This is South Africa’s 10th submission and it already won an Oscar trophy for 2005’s Tsotsi by Gavin Hood. It got a nomination in 2004 for Yesterday by Darrel Rood and got into the shortlist in 2010 for Life, AboveAll for Oliver Schmitz.
Slovenia—Class Enemy by Rok Bicek
The film is based on a true story about a class. The relations between the students and the new teacher of German are extremely tense. When one female student commits suicide, her schoolmates blame the teacher for her death. An awareness that things are not quite so black and white comes too late. This is Slovenia’s 17th submission with no nomination.
Spain—15 years and One Day by Gracia Querejeta
The film focuses on an orphan, Jon, who lives with his wannabe-actress mother Margo. After Jon poisons the neighbor’s dog and is expelled from school, Margo sends the troubled teen to live with his grandfather Max, a strict ex-soldier, with the hope that Jon will learn a bit of discipline when Max introduces Jon to serious student Toni. However, Jon falls in with a local gang of ne’er-do-wells led by Nelson. Following Nelson’s death after a fight on the beach, which also leaves Jon in a coma, Max decides to find out whether the killer is Jon or Toni, a turn that feels like an attempt to inject some easy suspense. This is the 56th submission of Spain which already boasts of winning four best foreign language film trophies and 14 nominations. The Oscar-winning films were 1982’s Begin the Beguine by Jose Luis Garci, 1993’s Belle Epoque by Fernando Trueba, 1999’s All About My Mother by Pedro Almodovar and 2004’s The Sea Inside by Pedro Amenobar.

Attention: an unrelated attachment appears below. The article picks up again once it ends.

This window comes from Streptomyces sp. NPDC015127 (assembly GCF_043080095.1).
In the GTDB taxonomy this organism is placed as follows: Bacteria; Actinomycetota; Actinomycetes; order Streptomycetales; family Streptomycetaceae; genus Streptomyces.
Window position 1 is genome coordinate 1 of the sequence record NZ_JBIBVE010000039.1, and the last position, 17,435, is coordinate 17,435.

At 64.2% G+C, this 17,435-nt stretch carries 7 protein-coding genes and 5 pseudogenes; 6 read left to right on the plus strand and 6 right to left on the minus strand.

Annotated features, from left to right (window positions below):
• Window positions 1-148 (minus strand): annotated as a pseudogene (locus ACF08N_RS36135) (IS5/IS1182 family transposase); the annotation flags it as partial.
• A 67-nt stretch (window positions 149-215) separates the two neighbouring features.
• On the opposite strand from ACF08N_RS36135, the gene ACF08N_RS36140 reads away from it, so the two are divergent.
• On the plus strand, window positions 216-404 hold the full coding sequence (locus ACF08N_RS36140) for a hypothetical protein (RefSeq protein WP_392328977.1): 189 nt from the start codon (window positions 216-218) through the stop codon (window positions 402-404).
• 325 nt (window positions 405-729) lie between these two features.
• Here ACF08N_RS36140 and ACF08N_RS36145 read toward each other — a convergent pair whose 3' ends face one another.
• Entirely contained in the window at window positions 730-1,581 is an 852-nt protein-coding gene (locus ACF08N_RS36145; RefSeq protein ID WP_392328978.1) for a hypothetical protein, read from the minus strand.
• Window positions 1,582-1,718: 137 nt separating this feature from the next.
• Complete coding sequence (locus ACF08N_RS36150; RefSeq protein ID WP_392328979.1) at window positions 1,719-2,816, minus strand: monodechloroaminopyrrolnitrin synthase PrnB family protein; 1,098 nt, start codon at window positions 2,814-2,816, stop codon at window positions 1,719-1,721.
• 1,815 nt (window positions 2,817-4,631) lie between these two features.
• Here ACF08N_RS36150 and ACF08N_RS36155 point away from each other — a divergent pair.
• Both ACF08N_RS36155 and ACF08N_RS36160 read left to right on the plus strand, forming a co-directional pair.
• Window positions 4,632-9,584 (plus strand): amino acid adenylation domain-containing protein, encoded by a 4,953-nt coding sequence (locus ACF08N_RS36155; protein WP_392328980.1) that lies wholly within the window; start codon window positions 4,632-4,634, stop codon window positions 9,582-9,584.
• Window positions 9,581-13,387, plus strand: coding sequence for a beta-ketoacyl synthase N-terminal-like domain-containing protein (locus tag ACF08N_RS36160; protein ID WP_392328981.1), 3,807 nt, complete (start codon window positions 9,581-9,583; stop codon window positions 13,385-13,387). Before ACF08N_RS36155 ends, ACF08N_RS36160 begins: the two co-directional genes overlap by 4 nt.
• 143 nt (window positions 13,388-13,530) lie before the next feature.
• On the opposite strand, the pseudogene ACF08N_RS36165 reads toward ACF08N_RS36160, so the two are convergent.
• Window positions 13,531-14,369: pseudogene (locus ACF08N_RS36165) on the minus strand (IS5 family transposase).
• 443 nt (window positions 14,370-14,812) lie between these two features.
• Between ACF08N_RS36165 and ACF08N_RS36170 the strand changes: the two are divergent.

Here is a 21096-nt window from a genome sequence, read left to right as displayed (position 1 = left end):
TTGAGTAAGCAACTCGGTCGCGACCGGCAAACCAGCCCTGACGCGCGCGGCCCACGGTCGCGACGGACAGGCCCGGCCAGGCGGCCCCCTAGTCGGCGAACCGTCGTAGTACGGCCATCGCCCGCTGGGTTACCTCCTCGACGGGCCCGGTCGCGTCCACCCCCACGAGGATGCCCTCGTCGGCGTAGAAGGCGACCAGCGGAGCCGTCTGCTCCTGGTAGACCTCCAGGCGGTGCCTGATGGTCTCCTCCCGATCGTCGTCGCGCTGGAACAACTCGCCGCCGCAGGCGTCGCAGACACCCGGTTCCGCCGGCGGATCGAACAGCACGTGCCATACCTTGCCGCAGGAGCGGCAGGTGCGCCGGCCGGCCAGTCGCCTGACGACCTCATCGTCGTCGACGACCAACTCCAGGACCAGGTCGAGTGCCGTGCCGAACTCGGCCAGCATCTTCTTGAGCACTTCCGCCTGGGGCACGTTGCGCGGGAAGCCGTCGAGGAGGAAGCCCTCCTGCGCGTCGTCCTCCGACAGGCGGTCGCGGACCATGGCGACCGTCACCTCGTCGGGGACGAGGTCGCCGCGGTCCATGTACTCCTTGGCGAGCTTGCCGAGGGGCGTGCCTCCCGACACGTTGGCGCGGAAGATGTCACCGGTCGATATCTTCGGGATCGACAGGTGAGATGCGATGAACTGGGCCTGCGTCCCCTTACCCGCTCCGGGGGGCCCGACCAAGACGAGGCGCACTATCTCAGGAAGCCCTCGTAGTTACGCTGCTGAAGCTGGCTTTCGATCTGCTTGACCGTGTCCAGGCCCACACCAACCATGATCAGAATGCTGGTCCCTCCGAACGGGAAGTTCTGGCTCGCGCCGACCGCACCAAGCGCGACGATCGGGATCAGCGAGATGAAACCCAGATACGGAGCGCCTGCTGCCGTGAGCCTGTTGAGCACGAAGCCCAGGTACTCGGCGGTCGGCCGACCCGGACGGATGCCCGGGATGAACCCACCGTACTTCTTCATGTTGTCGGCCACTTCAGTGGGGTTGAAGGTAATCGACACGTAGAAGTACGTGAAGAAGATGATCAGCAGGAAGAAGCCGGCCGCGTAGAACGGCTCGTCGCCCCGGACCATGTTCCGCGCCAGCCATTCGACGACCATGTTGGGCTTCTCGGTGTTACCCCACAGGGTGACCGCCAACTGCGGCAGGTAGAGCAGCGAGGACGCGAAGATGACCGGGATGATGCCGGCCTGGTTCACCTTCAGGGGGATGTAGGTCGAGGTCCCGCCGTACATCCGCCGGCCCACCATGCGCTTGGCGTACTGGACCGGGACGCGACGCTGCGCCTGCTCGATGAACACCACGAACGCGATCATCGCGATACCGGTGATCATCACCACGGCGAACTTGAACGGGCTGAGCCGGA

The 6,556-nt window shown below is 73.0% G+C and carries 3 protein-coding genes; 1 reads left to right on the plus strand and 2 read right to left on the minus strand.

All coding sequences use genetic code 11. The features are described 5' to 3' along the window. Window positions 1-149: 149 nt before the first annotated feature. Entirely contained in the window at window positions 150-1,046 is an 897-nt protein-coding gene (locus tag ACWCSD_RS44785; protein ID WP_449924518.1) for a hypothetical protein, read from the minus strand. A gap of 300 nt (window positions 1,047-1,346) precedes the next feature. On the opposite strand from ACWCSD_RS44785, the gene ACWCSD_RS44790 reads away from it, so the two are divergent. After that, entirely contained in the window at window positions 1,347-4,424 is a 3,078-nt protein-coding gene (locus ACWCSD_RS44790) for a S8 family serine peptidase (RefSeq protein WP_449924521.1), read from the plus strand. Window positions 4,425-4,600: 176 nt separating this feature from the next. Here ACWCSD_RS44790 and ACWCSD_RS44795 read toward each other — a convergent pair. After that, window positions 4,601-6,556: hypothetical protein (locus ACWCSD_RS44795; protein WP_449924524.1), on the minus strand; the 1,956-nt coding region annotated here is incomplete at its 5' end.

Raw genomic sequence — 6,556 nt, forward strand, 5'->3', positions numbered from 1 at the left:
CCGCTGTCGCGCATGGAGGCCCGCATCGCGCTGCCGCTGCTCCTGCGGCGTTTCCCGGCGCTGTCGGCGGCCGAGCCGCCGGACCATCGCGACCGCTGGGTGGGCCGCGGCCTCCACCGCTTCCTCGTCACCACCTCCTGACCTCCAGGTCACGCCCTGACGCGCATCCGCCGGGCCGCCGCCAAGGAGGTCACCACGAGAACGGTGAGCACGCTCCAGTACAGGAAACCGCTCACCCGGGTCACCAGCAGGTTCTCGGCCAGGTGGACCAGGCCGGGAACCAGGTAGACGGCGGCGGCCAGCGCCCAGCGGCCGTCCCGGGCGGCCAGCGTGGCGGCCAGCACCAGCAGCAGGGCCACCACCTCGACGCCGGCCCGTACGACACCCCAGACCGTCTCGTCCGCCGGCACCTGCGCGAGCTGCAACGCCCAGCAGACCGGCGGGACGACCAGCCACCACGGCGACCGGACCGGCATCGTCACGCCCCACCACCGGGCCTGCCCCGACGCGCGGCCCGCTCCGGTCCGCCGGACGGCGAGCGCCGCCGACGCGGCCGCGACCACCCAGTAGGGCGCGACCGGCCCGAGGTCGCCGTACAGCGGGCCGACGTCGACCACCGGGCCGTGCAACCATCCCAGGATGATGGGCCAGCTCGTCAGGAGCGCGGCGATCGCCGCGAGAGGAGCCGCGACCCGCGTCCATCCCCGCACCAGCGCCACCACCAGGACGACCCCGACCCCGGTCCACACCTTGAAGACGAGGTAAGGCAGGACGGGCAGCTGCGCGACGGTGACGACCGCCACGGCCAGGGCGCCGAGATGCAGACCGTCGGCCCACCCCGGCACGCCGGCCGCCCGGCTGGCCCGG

Switzerland—More than Honey by Markus Imhoof
More than Honey is a 2012 Swiss documentary film directed by Markus Imhoof. This is the 41st submission of Switzerland which already won two times for Dangerous Moves by Richard Dembo in 1984 and Journey of Hope by Xavier Koller in 1990. It also has three nominations for First Love by Maximillian Schell (1970); L’Invitation by Claude Goretta in 1973 and The Boat is Full by Markus Imhoof. It also made the January shortlist for Vitus by Fredi Murer in 2006 and Sister by Ursula Meier in 2012.
Thailand—Countdown by Nattawut Poonpiriya
The film is about a trio of young Thai hipsters in New York who are trapped in their apartment and terrorized on New Year’s Eve by an unhinged drug dealer named Jesus. This is Thailand’s 20th submission with no nomination.
(Next week: Last Foreign Language Film Submissions to the Oscars)